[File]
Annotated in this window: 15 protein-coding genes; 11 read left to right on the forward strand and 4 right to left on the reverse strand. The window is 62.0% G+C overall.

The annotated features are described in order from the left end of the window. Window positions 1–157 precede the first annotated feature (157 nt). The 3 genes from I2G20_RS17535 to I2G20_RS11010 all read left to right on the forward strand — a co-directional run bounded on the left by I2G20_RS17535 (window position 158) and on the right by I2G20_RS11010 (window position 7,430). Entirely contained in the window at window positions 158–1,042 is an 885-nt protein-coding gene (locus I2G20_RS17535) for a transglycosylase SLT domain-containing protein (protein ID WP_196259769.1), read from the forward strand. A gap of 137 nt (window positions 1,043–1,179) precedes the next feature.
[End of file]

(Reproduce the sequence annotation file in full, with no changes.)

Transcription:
Annotated in this window: 15 protein-coding genes; 11 read left to right on the forward strand and 4 right to left on the reverse strand. The window is 62.0% G+C overall.

The annotated features are described in order from the left end of the window. Window positions 1–157 precede the first annotated feature (157 nt). The 3 genes from I2G20_RS17535 to I2G20_RS11010 all read left to right on the forward strand — a co-directional run bounded on the left by I2G20_RS17535 (window position 158) and on the right by I2G20_RS11010 (window position 7,430). Entirely contained in the window at window positions 158–1,042 is an 885-nt protein-coding gene (locus I2G20_RS17535) for a transglycosylase SLT domain-containing protein (protein ID WP_196259769.1), read from the forward strand. A gap of 137 nt (window positions 1,043–1,179) precedes the next feature.